Intentional bloggers

Hi Colin, I appreciated your post about the scale of social networks and how fits in the picture.

I prefer reading people’s blog posts above all else. I’ve lost interest in learning about all the minutiae of people’s lives that has come to characterize social media use in general, mostly because I’ve lost interest in sharing all the minutiae of my life. I’m not trying to sound elitist here: I am intrigued to no end when people post thoughtful ideas, crafting and deliberately presenting their thinking. But I can’t be intentional about with my time if I devote my all time to following the lives of people who aren’t demonstrating intentionality with their time.

For me, presents the opportunity to find some bloggers who are doing interesting work and who also happen to share my values about fostering an open and independent web. I use more as a gateway, or a hub, than a ‘platform’ per se. It is like dropping by a dinner party where you know you are likely to find some people with common interests. But day in day out, RSS is where I live, because it’s where people take the effort to flush ideas out and hone their thinking. This, to me, seems like a much more intentional use of my time than what has become an almost ‘universal’ social timeline experience. The beautiful thing about to me is that finding the person is synonymous with finding their RSS feed.

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Shelley, James. (2018). 'Intentional bloggers' Originally published on May 15, 2018. Cited version last modified on May 16, 2018. Accessed on December 2, 2020. Licensed under a Creative Commons Attribution-NonCommercial-ShareAlike 4.0 International License. Permalink:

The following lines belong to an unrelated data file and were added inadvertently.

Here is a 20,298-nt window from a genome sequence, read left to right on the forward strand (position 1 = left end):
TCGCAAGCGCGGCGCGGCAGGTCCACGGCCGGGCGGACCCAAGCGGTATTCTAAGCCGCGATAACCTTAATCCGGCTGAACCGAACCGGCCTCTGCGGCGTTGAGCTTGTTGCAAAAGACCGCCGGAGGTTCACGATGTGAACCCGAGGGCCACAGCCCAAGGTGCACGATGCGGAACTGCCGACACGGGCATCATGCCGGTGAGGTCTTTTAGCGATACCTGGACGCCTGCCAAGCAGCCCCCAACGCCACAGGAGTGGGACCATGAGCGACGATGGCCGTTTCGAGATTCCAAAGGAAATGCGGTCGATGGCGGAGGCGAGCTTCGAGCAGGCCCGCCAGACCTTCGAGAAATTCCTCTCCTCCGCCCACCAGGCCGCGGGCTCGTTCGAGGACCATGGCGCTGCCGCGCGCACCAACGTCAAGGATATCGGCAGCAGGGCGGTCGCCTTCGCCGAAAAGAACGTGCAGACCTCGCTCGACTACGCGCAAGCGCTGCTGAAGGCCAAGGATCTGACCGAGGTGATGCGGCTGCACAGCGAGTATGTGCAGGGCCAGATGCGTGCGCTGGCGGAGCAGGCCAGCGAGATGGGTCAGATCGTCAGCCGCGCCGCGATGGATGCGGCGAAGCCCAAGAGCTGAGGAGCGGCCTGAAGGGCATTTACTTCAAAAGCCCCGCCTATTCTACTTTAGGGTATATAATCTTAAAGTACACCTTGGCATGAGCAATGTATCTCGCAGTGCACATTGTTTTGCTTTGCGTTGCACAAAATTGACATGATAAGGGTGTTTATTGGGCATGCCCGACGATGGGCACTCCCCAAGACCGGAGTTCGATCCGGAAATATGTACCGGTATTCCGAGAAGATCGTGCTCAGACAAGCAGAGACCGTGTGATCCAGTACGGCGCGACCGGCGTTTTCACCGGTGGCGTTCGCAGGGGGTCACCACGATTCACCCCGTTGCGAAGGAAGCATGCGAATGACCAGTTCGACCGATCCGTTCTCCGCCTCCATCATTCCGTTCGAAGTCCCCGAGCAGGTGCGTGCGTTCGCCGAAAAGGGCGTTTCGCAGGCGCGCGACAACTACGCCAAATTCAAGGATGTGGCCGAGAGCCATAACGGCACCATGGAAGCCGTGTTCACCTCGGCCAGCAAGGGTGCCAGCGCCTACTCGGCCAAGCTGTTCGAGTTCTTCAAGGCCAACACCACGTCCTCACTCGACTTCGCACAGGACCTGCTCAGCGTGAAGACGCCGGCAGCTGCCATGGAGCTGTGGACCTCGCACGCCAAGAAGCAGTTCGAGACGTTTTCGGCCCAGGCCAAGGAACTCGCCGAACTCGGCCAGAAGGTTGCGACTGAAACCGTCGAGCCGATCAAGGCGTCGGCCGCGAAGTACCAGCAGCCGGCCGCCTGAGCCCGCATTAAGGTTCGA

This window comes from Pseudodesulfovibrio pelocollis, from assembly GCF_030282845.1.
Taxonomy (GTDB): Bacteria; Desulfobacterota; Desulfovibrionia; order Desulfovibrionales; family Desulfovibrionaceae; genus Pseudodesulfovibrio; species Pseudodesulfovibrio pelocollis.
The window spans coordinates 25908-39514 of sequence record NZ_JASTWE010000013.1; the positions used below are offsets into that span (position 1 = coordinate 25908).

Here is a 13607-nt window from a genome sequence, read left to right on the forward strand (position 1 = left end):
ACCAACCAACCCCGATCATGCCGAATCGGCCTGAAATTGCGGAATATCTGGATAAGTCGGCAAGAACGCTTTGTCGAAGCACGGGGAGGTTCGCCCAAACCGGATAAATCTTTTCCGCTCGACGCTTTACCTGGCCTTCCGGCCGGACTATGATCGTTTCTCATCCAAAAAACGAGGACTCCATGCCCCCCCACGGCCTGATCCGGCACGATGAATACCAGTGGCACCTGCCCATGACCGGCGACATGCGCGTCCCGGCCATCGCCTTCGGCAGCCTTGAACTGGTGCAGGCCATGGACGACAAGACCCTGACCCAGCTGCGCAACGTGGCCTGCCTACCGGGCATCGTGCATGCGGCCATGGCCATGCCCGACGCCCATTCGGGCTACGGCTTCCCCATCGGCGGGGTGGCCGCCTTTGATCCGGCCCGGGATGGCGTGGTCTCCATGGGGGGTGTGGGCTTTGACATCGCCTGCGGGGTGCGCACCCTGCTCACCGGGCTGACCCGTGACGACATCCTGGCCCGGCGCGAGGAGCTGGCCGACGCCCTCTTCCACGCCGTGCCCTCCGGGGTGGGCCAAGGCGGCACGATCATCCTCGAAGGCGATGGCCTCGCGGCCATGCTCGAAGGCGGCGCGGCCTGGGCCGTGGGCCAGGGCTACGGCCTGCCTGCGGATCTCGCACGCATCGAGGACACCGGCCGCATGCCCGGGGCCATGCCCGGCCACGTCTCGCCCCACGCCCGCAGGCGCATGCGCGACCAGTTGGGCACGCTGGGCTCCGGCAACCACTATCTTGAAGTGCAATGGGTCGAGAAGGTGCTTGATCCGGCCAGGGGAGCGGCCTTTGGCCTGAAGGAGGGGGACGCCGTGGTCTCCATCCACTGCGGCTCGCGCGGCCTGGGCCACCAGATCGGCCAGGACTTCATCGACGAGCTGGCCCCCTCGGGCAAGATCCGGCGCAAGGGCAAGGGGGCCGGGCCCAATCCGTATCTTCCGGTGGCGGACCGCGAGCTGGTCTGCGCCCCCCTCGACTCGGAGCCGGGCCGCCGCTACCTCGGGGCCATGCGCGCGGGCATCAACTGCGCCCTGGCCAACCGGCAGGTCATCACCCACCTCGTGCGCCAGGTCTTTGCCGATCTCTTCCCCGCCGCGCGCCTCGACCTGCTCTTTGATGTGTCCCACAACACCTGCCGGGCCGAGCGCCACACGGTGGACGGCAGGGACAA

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5 thoughts on “Intentional bloggers

  1. In reply to: Intentional bloggers – James Shelley
    Framing as a gateway where “finding the person is synonymous with finding their RSS feed” is perfect, after all, the timeline is a glorified RSS reader with social features.
    But, once it starts getting more populated it becomes an unmanageable way of following specific voices so transplanting them to a traditional reader becomes a must.
    I don’t think that this approach without the minutiae is elitist, more a natural progression to being “post social” – we (as a society) tried that, took it to extremes, but I think that’s run its course and it is time to focus.
    This is also where I diverge from the full indieweb experience espoused by some where you must own everything and have it all on your own site. That level of control doesn’t appeal to me and if it’s not something I want to own it’s generally not something I create and won’t exist at all.

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